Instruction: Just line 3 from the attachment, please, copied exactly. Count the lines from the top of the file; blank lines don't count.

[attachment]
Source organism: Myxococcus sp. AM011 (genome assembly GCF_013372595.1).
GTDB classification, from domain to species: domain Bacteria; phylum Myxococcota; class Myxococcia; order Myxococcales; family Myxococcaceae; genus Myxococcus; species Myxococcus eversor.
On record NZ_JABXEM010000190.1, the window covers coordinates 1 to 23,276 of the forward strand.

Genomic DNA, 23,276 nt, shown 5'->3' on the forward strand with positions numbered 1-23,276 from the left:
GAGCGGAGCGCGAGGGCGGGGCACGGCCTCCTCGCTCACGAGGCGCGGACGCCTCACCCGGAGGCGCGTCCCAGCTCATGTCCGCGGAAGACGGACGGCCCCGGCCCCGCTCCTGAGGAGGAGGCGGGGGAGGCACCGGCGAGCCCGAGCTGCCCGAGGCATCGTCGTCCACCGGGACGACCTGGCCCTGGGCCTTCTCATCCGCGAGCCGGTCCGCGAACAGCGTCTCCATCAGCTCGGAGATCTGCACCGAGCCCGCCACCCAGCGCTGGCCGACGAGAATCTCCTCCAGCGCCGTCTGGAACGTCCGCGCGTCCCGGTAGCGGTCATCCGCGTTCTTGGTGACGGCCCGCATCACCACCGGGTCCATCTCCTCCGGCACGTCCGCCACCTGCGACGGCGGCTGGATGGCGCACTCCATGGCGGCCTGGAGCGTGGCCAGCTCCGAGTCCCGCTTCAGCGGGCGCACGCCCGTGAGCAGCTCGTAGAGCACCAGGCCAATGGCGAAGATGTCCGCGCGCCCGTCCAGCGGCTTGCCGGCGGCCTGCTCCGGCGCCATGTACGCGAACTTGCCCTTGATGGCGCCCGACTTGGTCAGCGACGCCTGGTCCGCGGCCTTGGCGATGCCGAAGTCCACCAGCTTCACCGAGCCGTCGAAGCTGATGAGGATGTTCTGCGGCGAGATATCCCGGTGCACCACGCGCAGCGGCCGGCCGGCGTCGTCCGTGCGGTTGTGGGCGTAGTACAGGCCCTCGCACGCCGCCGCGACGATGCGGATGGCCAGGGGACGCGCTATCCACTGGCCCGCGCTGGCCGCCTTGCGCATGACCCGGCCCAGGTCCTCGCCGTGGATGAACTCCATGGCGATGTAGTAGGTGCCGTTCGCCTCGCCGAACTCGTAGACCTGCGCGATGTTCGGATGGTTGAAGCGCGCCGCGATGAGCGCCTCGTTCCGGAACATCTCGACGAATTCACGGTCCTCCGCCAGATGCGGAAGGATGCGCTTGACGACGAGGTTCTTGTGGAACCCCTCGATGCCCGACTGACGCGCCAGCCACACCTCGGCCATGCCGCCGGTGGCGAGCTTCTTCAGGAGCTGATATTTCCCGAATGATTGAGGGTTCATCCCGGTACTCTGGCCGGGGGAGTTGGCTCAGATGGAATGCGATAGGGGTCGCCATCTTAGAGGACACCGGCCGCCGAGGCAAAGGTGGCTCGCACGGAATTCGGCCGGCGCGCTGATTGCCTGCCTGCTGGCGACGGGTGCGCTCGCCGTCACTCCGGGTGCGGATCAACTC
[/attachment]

On record NZ_JABXEM010000190.1, the window covers coordinates 1 to 23,276 of the forward strand.